Author(s): Stephenson I, Roper JP, Nicholson KG
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Abstract Despite Department of Health recommendations that healthcare workers (HCWs) receive influenza vaccination, uptake is low. Influenza vaccination has been promoted to reduce nosocomial transmission and staff absenteeism during the winter period. Our study aimed to investigate factors associated with uptake, and non-uptake, of influenza vaccination. In March 2001 we undertook a questionnaire-based cross-sectional survey of 604 hospital HCWs in Leicester and 11 occupational health nurses. Following multivariate analysis, uptake was associated with previous influenza vaccination (OR: Odds ratio 1000, 95\% CI 20-3,333), age > 45 years (OR 4.45, 95\% CI 1.66-11.9), and belief that influenza is a serious illness (OR 3.8, 95\% CI 1.3-10.6). HCWs receive vaccination predominantly as a benefit for themselves. Campaigns should improve accessibility, target younger staff and stress the consequences of influenza infection. Simply raising awareness may not translate into increased uptake. Absenteeism was attributed to vaccine-related adverse effects by 11/83 (13\%) vaccinees, resulting in 0.46 workdays lost per dose administered.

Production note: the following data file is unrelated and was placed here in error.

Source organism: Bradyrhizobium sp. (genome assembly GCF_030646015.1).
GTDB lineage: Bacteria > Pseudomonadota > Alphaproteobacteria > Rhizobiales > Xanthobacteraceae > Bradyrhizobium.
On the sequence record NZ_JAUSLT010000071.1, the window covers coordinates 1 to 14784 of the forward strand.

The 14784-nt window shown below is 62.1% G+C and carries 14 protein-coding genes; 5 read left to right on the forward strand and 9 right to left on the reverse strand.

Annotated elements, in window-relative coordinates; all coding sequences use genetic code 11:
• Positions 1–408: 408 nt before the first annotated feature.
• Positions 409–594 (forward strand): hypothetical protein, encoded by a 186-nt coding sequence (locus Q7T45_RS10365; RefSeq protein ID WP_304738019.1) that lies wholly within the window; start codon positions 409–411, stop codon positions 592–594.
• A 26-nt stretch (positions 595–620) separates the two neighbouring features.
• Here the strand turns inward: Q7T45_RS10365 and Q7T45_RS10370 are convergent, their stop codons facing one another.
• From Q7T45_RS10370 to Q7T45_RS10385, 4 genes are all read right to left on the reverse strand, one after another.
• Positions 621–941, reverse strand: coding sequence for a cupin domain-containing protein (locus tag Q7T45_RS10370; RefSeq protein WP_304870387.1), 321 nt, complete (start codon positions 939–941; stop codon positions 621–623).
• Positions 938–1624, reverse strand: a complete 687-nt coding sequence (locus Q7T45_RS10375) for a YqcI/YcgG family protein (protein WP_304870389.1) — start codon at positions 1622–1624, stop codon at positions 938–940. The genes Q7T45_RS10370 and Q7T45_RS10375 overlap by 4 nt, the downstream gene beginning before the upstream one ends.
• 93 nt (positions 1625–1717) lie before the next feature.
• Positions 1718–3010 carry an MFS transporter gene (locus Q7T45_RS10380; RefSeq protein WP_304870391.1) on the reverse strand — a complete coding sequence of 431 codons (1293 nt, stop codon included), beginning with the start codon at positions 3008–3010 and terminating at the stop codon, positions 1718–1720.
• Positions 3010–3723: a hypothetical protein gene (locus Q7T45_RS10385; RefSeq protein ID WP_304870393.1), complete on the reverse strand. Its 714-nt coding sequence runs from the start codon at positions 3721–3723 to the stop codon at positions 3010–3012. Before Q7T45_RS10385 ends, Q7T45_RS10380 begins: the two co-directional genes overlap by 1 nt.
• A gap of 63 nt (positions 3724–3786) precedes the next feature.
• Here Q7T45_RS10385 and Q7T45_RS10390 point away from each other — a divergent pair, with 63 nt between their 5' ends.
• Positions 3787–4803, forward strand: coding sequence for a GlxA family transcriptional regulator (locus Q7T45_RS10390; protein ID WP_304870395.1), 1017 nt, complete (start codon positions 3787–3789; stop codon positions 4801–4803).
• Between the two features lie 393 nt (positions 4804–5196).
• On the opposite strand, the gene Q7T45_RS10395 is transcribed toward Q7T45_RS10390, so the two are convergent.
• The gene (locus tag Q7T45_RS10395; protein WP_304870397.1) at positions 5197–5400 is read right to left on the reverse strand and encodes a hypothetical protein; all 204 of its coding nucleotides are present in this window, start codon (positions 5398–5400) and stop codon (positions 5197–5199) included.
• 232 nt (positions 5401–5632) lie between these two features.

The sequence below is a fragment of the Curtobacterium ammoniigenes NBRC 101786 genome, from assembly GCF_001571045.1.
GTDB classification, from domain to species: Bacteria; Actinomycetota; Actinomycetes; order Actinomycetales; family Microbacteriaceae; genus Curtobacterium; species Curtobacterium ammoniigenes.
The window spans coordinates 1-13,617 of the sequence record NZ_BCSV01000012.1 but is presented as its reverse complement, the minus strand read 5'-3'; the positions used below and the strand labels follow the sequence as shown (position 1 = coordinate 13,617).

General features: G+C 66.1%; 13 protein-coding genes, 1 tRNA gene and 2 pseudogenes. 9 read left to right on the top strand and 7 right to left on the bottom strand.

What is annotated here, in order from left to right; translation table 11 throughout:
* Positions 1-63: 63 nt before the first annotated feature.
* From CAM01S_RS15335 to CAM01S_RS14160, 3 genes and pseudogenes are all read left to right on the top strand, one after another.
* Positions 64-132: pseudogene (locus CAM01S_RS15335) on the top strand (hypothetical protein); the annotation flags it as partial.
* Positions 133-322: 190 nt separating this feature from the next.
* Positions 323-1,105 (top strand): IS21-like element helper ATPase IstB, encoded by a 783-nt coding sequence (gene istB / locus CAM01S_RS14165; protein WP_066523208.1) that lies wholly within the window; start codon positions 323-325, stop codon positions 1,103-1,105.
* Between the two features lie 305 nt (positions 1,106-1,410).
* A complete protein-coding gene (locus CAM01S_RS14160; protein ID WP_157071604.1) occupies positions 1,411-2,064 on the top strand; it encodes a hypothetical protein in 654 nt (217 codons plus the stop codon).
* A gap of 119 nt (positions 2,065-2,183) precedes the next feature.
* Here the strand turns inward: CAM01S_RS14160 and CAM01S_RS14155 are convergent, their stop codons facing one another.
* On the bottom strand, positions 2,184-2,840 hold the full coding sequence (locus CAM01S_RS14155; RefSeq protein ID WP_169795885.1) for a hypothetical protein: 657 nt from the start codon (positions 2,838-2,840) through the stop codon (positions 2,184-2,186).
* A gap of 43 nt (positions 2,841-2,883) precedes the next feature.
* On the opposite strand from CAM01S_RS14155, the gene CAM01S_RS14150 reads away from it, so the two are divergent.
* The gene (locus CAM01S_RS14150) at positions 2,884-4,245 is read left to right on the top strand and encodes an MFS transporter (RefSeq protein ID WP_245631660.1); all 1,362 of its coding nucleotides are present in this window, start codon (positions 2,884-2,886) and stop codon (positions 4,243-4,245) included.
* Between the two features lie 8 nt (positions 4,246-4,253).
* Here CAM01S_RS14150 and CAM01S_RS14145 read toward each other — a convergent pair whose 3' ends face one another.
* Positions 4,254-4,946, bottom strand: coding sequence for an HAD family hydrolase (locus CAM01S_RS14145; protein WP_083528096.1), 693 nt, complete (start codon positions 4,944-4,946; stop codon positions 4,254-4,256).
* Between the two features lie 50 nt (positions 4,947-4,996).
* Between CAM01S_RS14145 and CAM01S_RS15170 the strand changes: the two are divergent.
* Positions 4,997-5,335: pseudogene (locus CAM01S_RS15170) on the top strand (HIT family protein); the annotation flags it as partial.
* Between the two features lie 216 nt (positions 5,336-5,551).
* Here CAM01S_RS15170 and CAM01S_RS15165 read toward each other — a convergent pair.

This article was published in Commun Dis Public Health
and referenced in Epidemiology: Open Access